The demurrer to the second count was therefore properly sustained.

[10] The third cause is likewise inadequate. It also refers to and adopts the allegations of the former counts as a part thereof. It is based on an alleged equitable estoppel, precluding the defendant from denying that plaintiff is not entitled to his entire yearly salary of $6,000, plus an additional similar sum of $6,000 and 25 per cent of the net profits of business for that year, or that plaintiff was properly discharged, because the defendant induced him to give up his position with the B. F. Goodrich Company at a salary of $6,000, and to accept employment with the defendant, to plaintiff's detriment. On page 11 of plaintiff's brief he thus states his position in that regard:

"Where the defendant by his words or conduct represents that he proposes to stand by the oral contract, and the plaintiff, in reliance thereon, changes his position, the defendant will be estopped to set up the bar of the statute."

The complaint does not allege when plaintiff resigned his position with the Goodrich Company. It merely alleges that, on May 10, 1945, the parties "entered into certain conversations and negotiations that resulted in plaintiff's resignation from the B. F. Goodrich Company and the execution of a contract for the employment of plaintiff in defendant's business."

There is no allegation that plaintiff resigned his former employment or changed his position to his detriment in reliance upon said negotiations or what was said or done by the defendant to induce plaintiff to accept employment with the defendant. It is argued, in effect, that the change of position [86 Cal. App. 2d 86] was induced by fraud or deceit on the part of the defendant. But the allegations of the cause of such change of position are mere conclusions. It is not alleged that any statements which the defendant may have made were uttered with the intention of deceiving plaintiff to his detriment, or that plaintiff relied on such statements, the nature of which is not disclosed. The third cause is defective in that regard.

[11] The rule is well established that the pleading must allege that the complainant relied upon asserted misrepresentations or fraudulent statements which induced a change of plaintiff's situation to his detriment, in order to state a cause of action which will afford equitable relief on that account, as against a demurrer to the pleading. (Estep v. Armstrong, 69 Cal. 536 [11 P. 132]; Neff v. Engler, 205 Cal. 484, 488 [271 P. 744]; Maxon-Nowlin Co. v. Norswing, 166 Cal. 509, 511 [137 P. 240]; Burke v. Maguire, 154 Cal. 456, 467 [98 P. 21]; 12 Cal.Jur. § 64, p. 806; 3 Bancroft's Code Pleading § 1463, p. 2382; 23 Am.Jur. § 141, p. 939; 24 Am.Jur. § 248, p. 79; 37 C.J.S. § 86, p. 384.) In the Burke case, supra, in which the order sustaining a demurrer to the complaint on similar grounds was affirmed on appeal, it is said at page 467:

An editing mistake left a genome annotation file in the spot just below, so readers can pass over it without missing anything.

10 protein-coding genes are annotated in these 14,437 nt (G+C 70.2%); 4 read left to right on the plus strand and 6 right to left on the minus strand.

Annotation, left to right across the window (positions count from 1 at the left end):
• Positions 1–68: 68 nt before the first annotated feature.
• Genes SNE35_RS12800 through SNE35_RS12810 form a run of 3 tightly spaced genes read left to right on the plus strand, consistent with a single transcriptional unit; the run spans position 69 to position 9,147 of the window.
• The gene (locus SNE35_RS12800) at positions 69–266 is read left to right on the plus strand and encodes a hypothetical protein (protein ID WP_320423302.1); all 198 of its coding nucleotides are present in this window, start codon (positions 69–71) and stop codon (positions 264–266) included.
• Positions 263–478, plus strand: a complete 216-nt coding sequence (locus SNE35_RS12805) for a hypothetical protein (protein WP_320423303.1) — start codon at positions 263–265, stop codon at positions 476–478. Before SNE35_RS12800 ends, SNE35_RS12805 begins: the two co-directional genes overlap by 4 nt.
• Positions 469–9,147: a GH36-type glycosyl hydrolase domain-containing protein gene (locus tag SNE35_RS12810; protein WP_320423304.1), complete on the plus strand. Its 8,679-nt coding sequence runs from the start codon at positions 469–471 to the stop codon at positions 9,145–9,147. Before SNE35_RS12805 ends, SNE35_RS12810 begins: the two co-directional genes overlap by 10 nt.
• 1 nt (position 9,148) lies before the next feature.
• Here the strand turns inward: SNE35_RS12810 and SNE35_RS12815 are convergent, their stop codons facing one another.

"It is not stated that plaintiffs believed the alleged false representations ... nor that it was in reliance thereon [that the change of situation to appellant's detriment occurred]. It is the general rule that one who claims that his conduct has been influenced to his prejudice by alleged false statements of another, must allege that he believed the false statements to be true and relied on them in his subsequent action relating to the subject thereof. [Citing authorities.]"

In 12 California Jurisprudence, at page 806, section 64, each statement of the text being supported by California decisions, it is said:

"The pleadings must, of course, show the fraudulent representations; that they were known by the defendant to be false or were made under circumstances not warranted by his knowledge; that they were actually false; that they were made with intent to deceive the plaintiff, or with intent to induce him to enter into the transaction; that the plaintiff relied upon the representations, believing them to be true; and that he was injured."

Tested by the foregoing rule of pleading, the third count in this case is defective in failing to allege that plaintiff relied on asserted misrepresentations of the defendant, and in other respects. [86 Cal. App. 2d 87]

In 37 Corpus Juris Secundum, 383, section 85, it is said that:

"It is necessary to aver that the pleader was ignorant of the falsity of the representations set out, that he believed them to be true, and that he had a right to rely thereon."

The pleading in this case contains no such allegations. The gist of the alleged misrepresentation is that the defendant assured plaintiff that the written contract contained the oral agreements with respect to his compensation in the event of his discharge. But it affirmatively appears from the pleading that plaintiff could not have been ignorant of the provisions of the written contract because he joined in the preparation of that document and signed it. We must assume that he read and fully understood that contract. Under such circumstances he had no right to rely upon statements in direct conflict with the clear provisions of the written contract. (Robbins v. Law, 48 Cal. App. 555, 562 [192 P. 118]; Wright v. Redwood Theatres, Inc., 49 Cal. App. 2d 403 [121 P.2d 756].)

The demurrer to the third count of the complaint was therefore properly sustained. The plaintiff was given time within which to amend his pleading, but failed and refused to do so. Plaintiff filed no closing brief in this case.

The judgment of dismissal of the action, which was accordingly rendered, is affirmed.

Adams, P. J., and Peek, J., concurred.